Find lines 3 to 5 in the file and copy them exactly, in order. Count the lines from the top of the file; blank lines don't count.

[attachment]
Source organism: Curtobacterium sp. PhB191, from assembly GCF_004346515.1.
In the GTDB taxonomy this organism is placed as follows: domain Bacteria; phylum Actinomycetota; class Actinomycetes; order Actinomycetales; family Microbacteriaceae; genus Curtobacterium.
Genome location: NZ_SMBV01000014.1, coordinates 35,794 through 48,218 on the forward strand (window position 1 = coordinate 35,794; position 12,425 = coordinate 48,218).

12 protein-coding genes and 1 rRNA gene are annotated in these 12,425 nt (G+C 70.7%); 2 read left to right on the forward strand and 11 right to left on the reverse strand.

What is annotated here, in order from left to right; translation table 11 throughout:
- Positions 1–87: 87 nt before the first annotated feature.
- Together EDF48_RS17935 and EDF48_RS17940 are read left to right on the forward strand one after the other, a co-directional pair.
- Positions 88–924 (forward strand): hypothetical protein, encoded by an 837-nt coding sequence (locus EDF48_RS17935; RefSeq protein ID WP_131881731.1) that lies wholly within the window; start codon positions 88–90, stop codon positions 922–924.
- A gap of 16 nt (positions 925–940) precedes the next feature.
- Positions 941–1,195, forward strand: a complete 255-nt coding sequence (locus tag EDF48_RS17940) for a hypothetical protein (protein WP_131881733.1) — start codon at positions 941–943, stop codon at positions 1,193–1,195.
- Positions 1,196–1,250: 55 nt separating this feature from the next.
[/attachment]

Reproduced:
Genome location: NZ_SMBV01000014.1, coordinates 35,794 through 48,218 on the forward strand (window position 1 = coordinate 35,794; position 12,425 = coordinate 48,218).

12 protein-coding genes and 1 rRNA gene are annotated in these 12,425 nt (G+C 70.7%); 2 read left to right on the forward strand and 11 right to left on the reverse strand.

What is annotated here, in order from left to right; translation table 11 throughout: